Camera on dolly and tracks
Tracking Shot (TAF). The film camera is quite literally placed on a low platform (a dolly see below) which is on a track like a railway track. This means that the camera can be kept at a precise heigght and the speed can be adjusted. A very famous and extremly long tracking shot is in Jean-Luc Godard’s Weekend which tracks in a parallel way alongside a road filming dozens of cars which have been involved in a a pile up. Tracking can be in parallel to a scene or else the camera can track forwards or backwards. The way the tracking is done can create a range of different connotations. Tracking done at high speed is often used in Action-adventure films in chase sequences which will emphasise the sense of speed. If tracking is done very slowly a dream or trance like feel is expressed. If a person is held consistently within the frame at one extreme of the frame it could impart a feeling of being imprisoned for example. another famous tracking shot also with a crane is the opening sequence of Touch of Evil dir Orson Welles. See it in the YouTube extract below:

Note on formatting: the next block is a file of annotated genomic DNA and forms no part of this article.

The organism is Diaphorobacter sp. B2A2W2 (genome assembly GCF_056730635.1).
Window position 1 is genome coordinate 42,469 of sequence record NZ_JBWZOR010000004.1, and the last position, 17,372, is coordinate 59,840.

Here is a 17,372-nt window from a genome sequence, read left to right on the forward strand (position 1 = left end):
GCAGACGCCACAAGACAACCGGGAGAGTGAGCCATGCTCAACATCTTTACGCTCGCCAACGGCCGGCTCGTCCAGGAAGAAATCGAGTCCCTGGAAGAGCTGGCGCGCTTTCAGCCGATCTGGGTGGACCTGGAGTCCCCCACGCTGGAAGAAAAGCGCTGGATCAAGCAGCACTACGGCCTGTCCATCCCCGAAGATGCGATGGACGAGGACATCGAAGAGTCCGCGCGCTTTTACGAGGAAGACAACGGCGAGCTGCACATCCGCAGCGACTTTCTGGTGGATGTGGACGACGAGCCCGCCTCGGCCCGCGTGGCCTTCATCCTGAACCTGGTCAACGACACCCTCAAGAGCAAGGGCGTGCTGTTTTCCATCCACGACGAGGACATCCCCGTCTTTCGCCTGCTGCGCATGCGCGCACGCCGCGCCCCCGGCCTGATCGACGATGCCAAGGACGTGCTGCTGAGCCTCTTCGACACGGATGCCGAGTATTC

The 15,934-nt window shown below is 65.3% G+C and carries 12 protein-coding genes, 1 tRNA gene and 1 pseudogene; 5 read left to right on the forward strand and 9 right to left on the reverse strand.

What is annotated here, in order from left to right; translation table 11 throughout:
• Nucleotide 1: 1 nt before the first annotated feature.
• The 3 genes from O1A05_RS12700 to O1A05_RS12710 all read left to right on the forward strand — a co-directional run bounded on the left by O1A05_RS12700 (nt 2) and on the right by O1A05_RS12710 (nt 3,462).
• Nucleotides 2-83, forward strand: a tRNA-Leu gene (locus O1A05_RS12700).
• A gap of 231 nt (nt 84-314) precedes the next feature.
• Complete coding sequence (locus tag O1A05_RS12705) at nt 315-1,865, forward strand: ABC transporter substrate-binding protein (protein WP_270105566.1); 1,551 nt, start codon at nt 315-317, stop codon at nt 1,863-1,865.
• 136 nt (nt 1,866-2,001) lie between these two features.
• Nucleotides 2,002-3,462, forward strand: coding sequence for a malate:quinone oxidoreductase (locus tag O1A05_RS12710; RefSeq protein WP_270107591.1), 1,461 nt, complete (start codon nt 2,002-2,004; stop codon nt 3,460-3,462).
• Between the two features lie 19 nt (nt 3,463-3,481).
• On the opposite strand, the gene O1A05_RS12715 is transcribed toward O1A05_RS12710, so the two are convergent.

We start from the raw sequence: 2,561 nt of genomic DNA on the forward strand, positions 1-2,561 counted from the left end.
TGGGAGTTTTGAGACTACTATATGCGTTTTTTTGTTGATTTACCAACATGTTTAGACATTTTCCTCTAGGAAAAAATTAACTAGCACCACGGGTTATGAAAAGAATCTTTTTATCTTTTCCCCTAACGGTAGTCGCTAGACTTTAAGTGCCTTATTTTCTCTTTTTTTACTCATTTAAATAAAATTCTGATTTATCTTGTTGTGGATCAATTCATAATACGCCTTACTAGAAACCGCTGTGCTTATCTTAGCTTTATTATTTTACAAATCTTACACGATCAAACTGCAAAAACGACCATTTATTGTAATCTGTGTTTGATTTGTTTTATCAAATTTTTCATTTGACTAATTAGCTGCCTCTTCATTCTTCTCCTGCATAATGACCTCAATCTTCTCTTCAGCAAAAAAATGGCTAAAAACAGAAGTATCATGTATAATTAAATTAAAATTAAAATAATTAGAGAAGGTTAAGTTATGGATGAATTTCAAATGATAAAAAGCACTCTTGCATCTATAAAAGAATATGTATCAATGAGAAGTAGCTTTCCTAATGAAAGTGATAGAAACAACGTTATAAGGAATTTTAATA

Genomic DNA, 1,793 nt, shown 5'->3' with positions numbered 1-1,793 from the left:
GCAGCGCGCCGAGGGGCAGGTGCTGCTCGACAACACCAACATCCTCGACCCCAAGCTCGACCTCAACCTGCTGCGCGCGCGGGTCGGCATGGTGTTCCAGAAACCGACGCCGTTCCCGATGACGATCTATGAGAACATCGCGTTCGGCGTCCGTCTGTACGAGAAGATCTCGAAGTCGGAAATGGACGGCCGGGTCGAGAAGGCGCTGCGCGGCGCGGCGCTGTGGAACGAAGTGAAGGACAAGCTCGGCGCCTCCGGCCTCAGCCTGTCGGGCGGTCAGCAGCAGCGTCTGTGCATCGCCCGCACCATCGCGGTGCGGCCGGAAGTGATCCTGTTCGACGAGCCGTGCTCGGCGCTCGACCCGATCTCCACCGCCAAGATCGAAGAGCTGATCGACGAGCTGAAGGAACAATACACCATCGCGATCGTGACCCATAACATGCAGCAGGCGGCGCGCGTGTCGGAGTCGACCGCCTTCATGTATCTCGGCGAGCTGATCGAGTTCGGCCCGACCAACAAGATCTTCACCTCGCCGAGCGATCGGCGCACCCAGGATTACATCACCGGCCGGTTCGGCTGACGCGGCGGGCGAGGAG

Opening sequence from Touch of Evil
The story of the long tracking shot would be best told in one take. Our camera could begin with Orson Welles's "Touch of Evil," pass through Jean-Luc Godard's "Week End" and Martin Scorsese's "GoodFellas," and finally arrive at the latest installment in the canon: Joe Wright's "Atonement." (Jake Coyle: Boston Globe December 2007)
The tracking shot from Jean-Luc Godard's Weekend below
Tracking shot from Jean-Luc Godard's Weekend
The Atonement Tracking shot discussed is currently available at YouTube
A camera dolly
A dolly is a platform with wheels which allows the camera and camera operator to move around very smoothly. for a tracking shot the camera is placed on rails. this allows he camera to make smooth changes in distance in relation to the subject of the shot. The word dolly is also used as a verb to describe the action of moving the camera when it on a wheeled platform. See tracking shot below and separate article on camera movement.
The development of The Steadicam has allowed for making tracking shots less expensive and difficult.
BBC Blast Advice on how to create a zero budget tracking shot for video.